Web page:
One of the major thrusts in Finance Minister Nirmala Sitharaman's first Budget is to make India a land of hundreds of millions of entrepreneurs and self-employed individuals. The objectives are to push growth, and create jobs. Hence, the Budget gives a number of sops to startups, extend the period of Stand-Up India scheme, encourage women enterprises, link creative industries with the economy through patents, set up a fund to benefit artisans in traditional industries, and unleash farmers’ entrepreneurship.
One of the major problems that startups face relates to their valuations, as these companies are unlisted and at the investment stage, i.e. they gobble up cash without earning profits. So, when their shares are sold, the income tax authorities raise questions about premiums paid by the buyers. Now, “the startups and their investors who file requisite declarations and provide information in their returns will not be subjected to any kind of (tax) scrutiny”. In addition, an income tax inquiry official cannot question the startups without permission from his supervisory officer.
The number of investors, who will escape questions from the income tax authorities is larger. Since most startups incur losses in the initial years, they need to carry forward the losses and set them off later. This Budget relaxes some of these norms, which will encourage entrepreneurship in the country.
Sitharaman claims that the Stand-Up India scheme was a rousing success. Hence, thanks to its beneficial results and “demand for its continuance by the SC and ST communities, the Scheme would be continued for the entire period, coinciding with the 15th Finance Commission period of 2020-25”. The banks will provide loans to entrepreneurs from the weaker and other sections, especially for “demand-based businesses” like acquisition of scavenging machines and robots, which has eased the lives of manual scavengers.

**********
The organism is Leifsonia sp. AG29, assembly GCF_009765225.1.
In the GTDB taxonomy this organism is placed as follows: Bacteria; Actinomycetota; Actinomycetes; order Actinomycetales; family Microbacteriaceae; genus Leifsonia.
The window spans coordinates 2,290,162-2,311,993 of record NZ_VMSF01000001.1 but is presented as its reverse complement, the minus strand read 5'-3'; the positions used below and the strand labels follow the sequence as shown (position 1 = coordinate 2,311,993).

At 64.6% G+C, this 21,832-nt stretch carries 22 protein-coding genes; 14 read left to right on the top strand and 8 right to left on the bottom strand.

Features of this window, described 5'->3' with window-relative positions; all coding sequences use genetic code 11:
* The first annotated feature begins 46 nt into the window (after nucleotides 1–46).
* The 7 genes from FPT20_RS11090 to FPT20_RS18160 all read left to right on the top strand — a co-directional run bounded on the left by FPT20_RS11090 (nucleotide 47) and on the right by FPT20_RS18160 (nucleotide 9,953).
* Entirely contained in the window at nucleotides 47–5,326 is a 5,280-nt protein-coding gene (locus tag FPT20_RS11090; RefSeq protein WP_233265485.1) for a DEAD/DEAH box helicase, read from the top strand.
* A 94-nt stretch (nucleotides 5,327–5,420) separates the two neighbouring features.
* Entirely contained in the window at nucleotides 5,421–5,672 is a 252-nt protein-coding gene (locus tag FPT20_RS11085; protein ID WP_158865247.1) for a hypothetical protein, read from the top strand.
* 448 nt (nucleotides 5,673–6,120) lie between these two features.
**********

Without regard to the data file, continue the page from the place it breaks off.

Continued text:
Women entrepreneurship was always a priority for the previous government. It continues to remain so. Budget 2019 expands the scope of the loans to women self-help groups (SHGs), which manage small businesses. For example, one woman in every SHG will be eligible to get a loan of up to Rs 100,000 under the MUDRA scheme. Every verified member can take an overdraft of Rs 5,000 from the banks. The interest subvention programme will now work in all the districts, and will enable women SHGs to access cheaper loans.
Nearly 50,000 artisans in traditional industries like bamboo, honey, and khadi can benefit from the Scheme for Fund for Upgradation and Regeneration of Traditional Industries (SFURTI). Under it, the government will adopt a cluster-based approach – 100 clusters will be set up in 2019-2020 – to make such industries “productive, profitable, and capable for generating sustained employment opportunities. In the past, such cluster approach has worked in the modern manufacturing segments.
To double farm incomes, as was promised by Prime Minister Narendra Modi earlier, Budget 2019 aims to expand the income opportunities of the farmers. One of the ways is to “drive value addition to farmers’ produce”. Another one is to transform them from “annadata” to “urjadatta” by enabling them to generate renewable energy through various means. A third is to encourage dairy activities through cooperatives. Finally, as Sitharaman says, “We also hope to form 10,000 new Farmer Producer Organisations to ensure economies of scale… over the next five years.”
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